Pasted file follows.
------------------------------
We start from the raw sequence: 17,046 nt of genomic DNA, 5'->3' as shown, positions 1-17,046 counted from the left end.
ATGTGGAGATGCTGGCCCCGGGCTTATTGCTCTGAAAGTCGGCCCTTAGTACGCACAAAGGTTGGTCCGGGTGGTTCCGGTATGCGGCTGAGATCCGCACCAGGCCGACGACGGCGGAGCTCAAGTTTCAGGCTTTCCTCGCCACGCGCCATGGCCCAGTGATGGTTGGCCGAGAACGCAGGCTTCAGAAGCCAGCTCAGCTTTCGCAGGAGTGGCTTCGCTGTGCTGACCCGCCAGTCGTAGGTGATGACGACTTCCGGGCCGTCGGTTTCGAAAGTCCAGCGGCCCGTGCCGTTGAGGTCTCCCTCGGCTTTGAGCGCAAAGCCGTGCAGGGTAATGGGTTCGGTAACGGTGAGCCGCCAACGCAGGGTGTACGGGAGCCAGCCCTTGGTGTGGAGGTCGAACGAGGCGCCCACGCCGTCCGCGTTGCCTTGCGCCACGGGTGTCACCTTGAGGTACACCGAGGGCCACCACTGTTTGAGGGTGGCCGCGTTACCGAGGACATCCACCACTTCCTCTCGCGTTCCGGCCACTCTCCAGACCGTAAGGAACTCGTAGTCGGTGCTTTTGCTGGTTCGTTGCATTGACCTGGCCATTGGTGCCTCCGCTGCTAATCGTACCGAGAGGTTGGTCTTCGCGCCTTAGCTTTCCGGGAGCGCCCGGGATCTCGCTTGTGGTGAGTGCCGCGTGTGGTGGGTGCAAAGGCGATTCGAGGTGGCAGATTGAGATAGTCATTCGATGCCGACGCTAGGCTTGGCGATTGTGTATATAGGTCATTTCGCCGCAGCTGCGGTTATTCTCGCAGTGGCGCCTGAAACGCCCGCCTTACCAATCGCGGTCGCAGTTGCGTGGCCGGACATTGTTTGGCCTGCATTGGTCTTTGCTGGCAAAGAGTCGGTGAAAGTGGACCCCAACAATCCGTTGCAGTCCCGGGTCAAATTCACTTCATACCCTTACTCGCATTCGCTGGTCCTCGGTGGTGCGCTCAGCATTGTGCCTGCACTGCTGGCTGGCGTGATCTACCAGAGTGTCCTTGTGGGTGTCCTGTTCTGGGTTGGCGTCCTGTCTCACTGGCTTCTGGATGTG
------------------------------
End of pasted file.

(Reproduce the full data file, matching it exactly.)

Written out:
We start from the raw sequence: 17,046 nt of genomic DNA, 5'->3' as shown, positions 1-17,046 counted from the left end.
ATGTGGAGATGCTGGCCCCGGGCTTATTGCTCTGAAAGTCGGCCCTTAGTACGCACAAAGGTTGGTCCGGGTGGTTCCGGTATGCGGCTGAGATCCGCACCAGGCCGACGACGGCGGAGCTCAAGTTTCAGGCTTTCCTCGCCACGCGCCATGGCCCAGTGATGGTTGGCCGAGAACGCAGGCTTCAGAAGCCAGCTCAGCTTTCGCAGGAGTGGCTTCGCTGTGCTGACCCGCCAGTCGTAGGTGATGACGACTTCCGGGCCGTCGGTTTCGAAAGTCCAGCGGCCCGTGCCGTTGAGGTCTCCCTCGGCTTTGAGCGCAAAGCCGTGCAGGGTAATGGGTTCGGTAACGGTGAGCCGCCAACGCAGGGTGTACGGGAGCCAGCCCTTGGTGTGGAGGTCGAACGAGGCGCCCACGCCGTCCGCGTTGCCTTGCGCCACGGGTGTCACCTTGAGGTACACCGAGGGCCACCACTGTTTGAGGGTGGCCGCGTTACCGAGGACATCCACCACTTCCTCTCGCGTTCCGGCCACTCTCCAGACCGTAAGGAACTCGTAGTCGGTGCTTTTGCTGGTTCGTTGCATTGACCTGGCCATTGGTGCCTCCGCTGCTAATCGTACCGAGAGGTTGGTCTTCGCGCCTTAGCTTTCCGGGAGCGCCCGGGATCTCGCTTGTGGTGAGTGCCGCGTGTGGTGGGTGCAAAGGCGATTCGAGGTGGCAGATTGAGATAGTCATTCGATGCCGACGCTAGGCTTGGCGATTGTGTATATAGGTCATTTCGCCGCAGCTGCGGTTATTCTCGCAGTGGCGCCTGAAACGCCCGCCTTACCAATCGCGGTCGCAGTTGCGTGGCCGGACATTGTTTGGCCTGCATTGGTCTTTGCTGGCAAAGAGTCGGTGAAAGTGGACCCCAACAATCCGTTGCAGTCCCGGGTCAAATTCACTTCATACCCTTACTCGCATTCGCTGGTCCTCGGTGGTGCGCTCAGCATTGTGCCTGCACTGCTGGCTGGCGTGATCTACCAGAGTGTCCTTGTGGGTGTCCTGTTCTGGGTTGGCGTCCTGTCTCACTGGCTTCTGGATGTG